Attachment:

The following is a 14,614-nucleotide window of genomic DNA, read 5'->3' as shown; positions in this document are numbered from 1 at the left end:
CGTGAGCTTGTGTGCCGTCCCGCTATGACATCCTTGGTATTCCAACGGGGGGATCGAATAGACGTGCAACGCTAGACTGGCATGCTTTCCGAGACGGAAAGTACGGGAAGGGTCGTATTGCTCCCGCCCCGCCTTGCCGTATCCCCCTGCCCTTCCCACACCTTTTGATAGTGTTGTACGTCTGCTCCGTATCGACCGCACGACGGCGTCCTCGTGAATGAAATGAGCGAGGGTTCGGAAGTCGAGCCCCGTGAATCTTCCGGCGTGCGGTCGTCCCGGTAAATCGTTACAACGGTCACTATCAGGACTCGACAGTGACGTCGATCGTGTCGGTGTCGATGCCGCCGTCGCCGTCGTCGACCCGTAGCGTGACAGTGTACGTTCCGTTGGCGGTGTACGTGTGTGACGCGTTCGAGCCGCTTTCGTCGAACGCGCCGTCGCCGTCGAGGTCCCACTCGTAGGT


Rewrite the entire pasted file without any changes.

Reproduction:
The following is a 14,614-nucleotide window of genomic DNA, read 5'->3' as shown; positions in this document are numbered from 1 at the left end:
CGTGAGCTTGTGTGCCGTCCCGCTATGACATCCTTGGTATTCCAACGGGGGGATCGAATAGACGTGCAACGCTAGACTGGCATGCTTTCCGAGACGGAAAGTACGGGAAGGGTCGTATTGCTCCCGCCCCGCCTTGCCGTATCCCCCTGCCCTTCCCACACCTTTTGATAGTGTTGTACGTCTGCTCCGTATCGACCGCACGACGGCGTCCTCGTGAATGAAATGAGCGAGGGTTCGGAAGTCGAGCCCCGTGAATCTTCCGGCGTGCGGTCGTCCCGGTAAATCGTTACAACGGTCACTATCAGGACTCGACAGTGACGTCGATCGTGTCGGTGTCGATGCCGCCGTCGCCGTCGTCGACCCGTAGCGTGACAGTGTACGTTCCGTTGGCGGTGTACGTGTGTGACGCGTTCGAGCCGCTTTCGTCGAACGCGCCGTCGCCGTCGAGGTCCCACTCGTAGGT